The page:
Who is Aiken Amplification?
Who is Randall Aiken?
In high school and college, I made money repairing guitar amplifiers, and as word got out, musicians all around the area started bringing me old Fender and Marshall amps for repair and mod work. I always had an apartment full of guitars and amplifiers in various stages of repair. By that time, I was in a few bands, and was playing clubs in South Carolina, North Carolina, and Georgia on weekends. Somehow, with all this going on, I still managed to graduate college with my first engineering degree.
I currently hold two engineering degrees, a Bachelor of Science in Electrical Engineering (BSEE), and a Bachelor of Science in Engineering Technology (BSET), both from Clemson University, in South Carolina. I have worked for various companies since 1983, in both design engineering and manufacturing engineering, and have worked as an engineering consultant to several companies, designing broadcast television and video equipment, avionics, and medical electronics equipment, among other things. I still do consulting engineering for an avionics company, designing video and audio interfaces and multi-format LCD displays that go into the cockpits of military, law-enforcement, and commercial aircraft. I do analog and digital hardware design, microcontroller design, switchmode power supply design, software, PLD and FPGA design (Xilinx), video hardware/firmware design, including analog composite/component, SDI/HD-SDI/3G-SDI digital video, and ARINC-818 optical video transceiver design, printed circuit board layout, mechanical design, and, of course, vacuum tube circuit design. Aiken Amplification is the culmination of all that experience, combined with my intense passion for vacuum tube guitar amplifier design.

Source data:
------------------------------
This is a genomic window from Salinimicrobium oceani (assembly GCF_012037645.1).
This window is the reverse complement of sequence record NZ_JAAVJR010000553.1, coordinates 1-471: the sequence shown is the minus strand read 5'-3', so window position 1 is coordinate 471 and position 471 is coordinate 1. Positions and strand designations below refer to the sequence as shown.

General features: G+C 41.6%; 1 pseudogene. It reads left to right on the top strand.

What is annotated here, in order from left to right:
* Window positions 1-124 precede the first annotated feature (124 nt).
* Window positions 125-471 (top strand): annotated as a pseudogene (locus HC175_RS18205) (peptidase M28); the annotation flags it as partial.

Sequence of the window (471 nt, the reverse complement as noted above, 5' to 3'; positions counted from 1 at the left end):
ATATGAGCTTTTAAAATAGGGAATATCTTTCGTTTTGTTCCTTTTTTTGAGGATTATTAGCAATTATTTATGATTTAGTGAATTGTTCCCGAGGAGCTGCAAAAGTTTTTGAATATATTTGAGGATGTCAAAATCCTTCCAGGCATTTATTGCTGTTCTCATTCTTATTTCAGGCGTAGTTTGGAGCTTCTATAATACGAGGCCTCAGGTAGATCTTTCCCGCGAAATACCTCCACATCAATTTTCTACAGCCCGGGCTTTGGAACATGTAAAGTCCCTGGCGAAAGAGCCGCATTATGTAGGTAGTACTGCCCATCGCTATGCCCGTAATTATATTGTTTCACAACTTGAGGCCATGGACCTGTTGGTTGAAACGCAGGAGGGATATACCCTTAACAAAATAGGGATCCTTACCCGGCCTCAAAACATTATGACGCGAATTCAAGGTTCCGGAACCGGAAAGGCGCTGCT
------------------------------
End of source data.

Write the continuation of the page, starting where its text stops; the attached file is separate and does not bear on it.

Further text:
I have gotten a lot out of this hobby/profession, and thoroughly enjoy passing on the knowledge to other people interested in building their own guitar amplifiers. Vacuum tube amplifier design is becoming a lost art, with most companies just copying old designs and blindly changing a few components here and there by trial and error. I try to make it a point to educate others as to the inner workings of the circuits, and the reasons behind the tonal differences in amplifier circuits. To this end, I have started the Tech Info section of this website to share the knowledge I have gathered from years of study and experimentation, in the hope that others will benefit from it as I have.